I was walking with friends near a swimming hole that only a few people know about, so I won’t say where it is. It’s about a mile into a dark patch of woods full of poke weed and skunk cabbage. Uprooted trees with their huge masses of roots were sticking up into the air. Almost a primordial jungle right here in New England. We picked a few wild blueberries and sat among some nice mossy tree stumps.
A friend of a friend came along (Anna) and she wanted to ask me about her son. “I’m wondering if you can look at his birth chart,” she said, “because he doesn’t seem to be an ordinary little boy.” She produced the chart from her bag and I saw quite an impressive stellium of planets in the 8th house.
The 8th is the house of transformation, where we have our profound changes in life, we meet the devil at the crossroads, where we find our dark night of the soul. It used to be called the House of Death, sometimes it still is, but more often we say the House of Life and Death. Many times we talk about the cycle of birth/re-birth here, and sacred initiations. Rebirth, recycling, resurrecting, rehabbing, refinishing, and rejuvenation. But to get clean, first you have to get dirty. That’s usually how it works.
Anna said her boy was only four years old. But it wasn’t uncommon for people to say to her, “he’s an unusual child, when he looks at me his eyes go right through to my soul.” This didn’t bother her too much, it just seemed to be a comment that people would say more often about adults. She’d never heard of an all-knowing, soul-piercing gaze from a four year old.
I decided not to talk about my first reaction, which was to flash on old movies like Children of the Damned, or Children of the Corn, the Omen, and little kids who wind up turning adults into a jack-in-the-box if they don’t like you. I think I made the right choice to avoid those comments.
“My first thought is that there may have been difficulty with the birth,” I said. “Not sure what, but a lot of potential fireworks around emerging from the birth canal. A ruthless quality.”
I could tell I hit a nerve already, but she asked me to just keep talking. I explained that I once had a client who had four planets in the 8th and he had been 3 weeks late in delivery and even then they had to induce labor. The forceps were used and they permanently damaged the rib cage (just slightly), but enough that he had a lot of lung issues later in life. And as a baby he had long bouts with asthma and breathing problems. Pluto and Uranus tightly conjunct in the 8th had made for an incredible push-me-pull-you birth and it might have created a sudden bursting forth into the Uranus awakened state, but only after a ‘laborious’ dance through Pluto’s Hell. The baby was over ten pounds, too, so there’s that.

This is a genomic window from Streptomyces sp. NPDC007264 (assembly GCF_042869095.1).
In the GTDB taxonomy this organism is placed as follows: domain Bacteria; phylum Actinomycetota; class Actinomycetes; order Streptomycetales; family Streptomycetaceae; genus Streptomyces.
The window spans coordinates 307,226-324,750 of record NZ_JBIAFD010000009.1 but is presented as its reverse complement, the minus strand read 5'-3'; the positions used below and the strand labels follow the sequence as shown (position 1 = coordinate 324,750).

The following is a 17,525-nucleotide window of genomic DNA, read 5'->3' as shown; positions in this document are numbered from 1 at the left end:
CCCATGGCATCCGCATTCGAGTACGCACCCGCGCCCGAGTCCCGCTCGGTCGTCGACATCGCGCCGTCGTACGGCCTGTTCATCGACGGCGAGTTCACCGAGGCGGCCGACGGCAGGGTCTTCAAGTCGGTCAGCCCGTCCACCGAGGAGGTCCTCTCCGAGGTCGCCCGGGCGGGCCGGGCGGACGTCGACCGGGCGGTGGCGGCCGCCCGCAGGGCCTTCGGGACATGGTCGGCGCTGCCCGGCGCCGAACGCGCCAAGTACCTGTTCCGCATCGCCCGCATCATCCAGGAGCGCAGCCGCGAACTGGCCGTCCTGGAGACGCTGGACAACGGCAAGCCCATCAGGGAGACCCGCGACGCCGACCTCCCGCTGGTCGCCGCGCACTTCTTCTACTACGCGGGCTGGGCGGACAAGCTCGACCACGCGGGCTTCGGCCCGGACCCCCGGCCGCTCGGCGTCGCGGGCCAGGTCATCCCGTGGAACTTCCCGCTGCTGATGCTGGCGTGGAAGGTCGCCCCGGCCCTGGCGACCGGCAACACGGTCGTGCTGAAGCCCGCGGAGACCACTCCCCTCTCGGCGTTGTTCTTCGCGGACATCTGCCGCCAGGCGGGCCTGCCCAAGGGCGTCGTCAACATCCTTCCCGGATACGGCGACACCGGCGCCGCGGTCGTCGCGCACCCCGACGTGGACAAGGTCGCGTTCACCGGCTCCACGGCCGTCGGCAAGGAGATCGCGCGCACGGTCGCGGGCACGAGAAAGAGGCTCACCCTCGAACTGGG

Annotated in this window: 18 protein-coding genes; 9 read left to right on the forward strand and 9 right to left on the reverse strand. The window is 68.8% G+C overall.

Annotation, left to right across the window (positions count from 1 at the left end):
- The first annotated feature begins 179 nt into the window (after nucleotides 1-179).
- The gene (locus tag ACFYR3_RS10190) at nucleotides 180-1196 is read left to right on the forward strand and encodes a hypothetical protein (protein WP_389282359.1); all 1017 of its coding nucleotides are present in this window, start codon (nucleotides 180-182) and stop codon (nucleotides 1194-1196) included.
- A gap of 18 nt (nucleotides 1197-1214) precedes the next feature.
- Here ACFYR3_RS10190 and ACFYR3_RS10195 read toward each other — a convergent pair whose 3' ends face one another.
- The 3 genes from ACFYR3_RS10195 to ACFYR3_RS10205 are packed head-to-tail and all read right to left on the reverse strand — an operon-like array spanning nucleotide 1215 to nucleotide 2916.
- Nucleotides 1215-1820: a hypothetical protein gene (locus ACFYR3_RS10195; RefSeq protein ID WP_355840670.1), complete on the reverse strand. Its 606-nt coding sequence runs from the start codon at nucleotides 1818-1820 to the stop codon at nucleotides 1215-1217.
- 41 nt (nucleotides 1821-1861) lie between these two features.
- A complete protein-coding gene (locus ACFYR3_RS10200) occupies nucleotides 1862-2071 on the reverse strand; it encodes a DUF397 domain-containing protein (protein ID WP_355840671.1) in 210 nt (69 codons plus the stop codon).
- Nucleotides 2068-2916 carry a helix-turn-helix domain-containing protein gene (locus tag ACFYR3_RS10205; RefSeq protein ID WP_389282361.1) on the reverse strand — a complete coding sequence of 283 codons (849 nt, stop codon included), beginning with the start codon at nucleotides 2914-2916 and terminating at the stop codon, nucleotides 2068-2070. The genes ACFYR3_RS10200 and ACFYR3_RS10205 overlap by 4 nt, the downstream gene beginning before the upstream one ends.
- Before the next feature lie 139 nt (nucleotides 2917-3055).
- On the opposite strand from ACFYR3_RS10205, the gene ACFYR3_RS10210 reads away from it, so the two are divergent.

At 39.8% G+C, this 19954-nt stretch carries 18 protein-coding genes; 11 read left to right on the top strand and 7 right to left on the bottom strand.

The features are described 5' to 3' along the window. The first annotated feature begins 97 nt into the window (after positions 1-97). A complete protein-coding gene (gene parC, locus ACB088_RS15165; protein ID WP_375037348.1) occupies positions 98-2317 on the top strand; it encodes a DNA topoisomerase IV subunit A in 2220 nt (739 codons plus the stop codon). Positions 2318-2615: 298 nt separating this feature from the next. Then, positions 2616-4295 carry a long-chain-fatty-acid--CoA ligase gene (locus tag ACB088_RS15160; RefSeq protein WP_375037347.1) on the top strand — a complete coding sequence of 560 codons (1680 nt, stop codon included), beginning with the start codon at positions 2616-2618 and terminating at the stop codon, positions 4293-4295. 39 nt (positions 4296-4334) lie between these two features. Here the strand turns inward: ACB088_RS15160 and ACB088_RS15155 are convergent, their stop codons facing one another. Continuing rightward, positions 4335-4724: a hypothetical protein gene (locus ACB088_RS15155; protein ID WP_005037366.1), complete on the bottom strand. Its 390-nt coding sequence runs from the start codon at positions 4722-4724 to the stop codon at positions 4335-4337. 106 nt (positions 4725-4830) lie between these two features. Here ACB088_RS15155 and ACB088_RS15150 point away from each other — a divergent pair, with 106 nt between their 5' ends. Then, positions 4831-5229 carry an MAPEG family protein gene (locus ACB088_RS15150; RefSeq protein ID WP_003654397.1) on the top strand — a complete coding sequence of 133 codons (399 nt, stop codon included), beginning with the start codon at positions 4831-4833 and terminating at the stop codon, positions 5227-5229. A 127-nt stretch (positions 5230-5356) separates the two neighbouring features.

“The 8th house is birth,” I said. “So planets in the 8th will shed light on the person’s birth story. It’s also a dark house, a grief house.”
Anna said, “What about these planets together for him, what’s there?”
The chart showed the Sun, Mercury, Mars and Jupiter all in the 8th and all in Cancer. Jupiter was at 4º, 42 min. Just 18 min. from the most exalted degree one can have a Jupiter in the zodiac. And it was only 2º from a fallen Mars. Pluto was in opposition at 9º Capricorn. This group was closely related to a tight pairing of Saturn and a fallen Moon in Scorpio. I explained this to Anna, and used examples like hidden toxins, floods and fire, death of the old ways and a highlighted theme in this person’s life of negative experiences that actually open doors for people. This powerful 8th house also means a new lease on life. This is a warrior’s journey, but with an emphasis on the war part. There may be bloodshed showing up. It doesn’t mean he will kill, he may write about it. Or he might be in the military. He may just be fascinated by death and then become a doctor who heals people who have massive injuries. With that Jupiter, he’ll have some options.
“Make no mistake,” I said. “This person will be a great teacher, with sort of an entourage, but there is a lot of darkness here; violence, and a real dip into some alchemy. An interest in hidden forces. And even the history of magic, that kind of thing. But with that exalted Jupiter, he won’t be an Aleister Crowley. This is more powerful. This is Gandalf. You might be raising a little Gandalf.”
The relief on her face was evident. I was glad to see this was providing a context for some understanding into the nature of her boy. That one look reminded me why I love being an astrologer so much.
“Let me tell you what happened,” she said. “When I was pregnant with him, I went to my usual check-up, around 7 months, and they said that they found out I had cervical cancer. It was pretty far along and they were worried that I might not survive the birth. And just to say, it was fine, everything went okay, and I had surgery and I won’t have more kids, but I lived. And do you know what the doctor said? He said if I hadn’t gotten pregnant, I very well might have not been diagnosed and would have died young from the cancer. That’s amazing. My boy saved me. He save my life before he was even born!”
This is a true story. One I think of every once in awhile. Jupiter to the rescue, our great protector. One of the best encounters I’ve had with someone looking into the chart of their child to find some context for things that are sometimes hard to even put into words. I didn’t know what to say. Her eyes were full of tears and by now mine were too, of course. I gave her a big hug and we were just glad to be alive and enjoying the forest. We headed back to the road, but I’ll never forget that walk through the woods. Sometimes the dark forest makes the best school ever.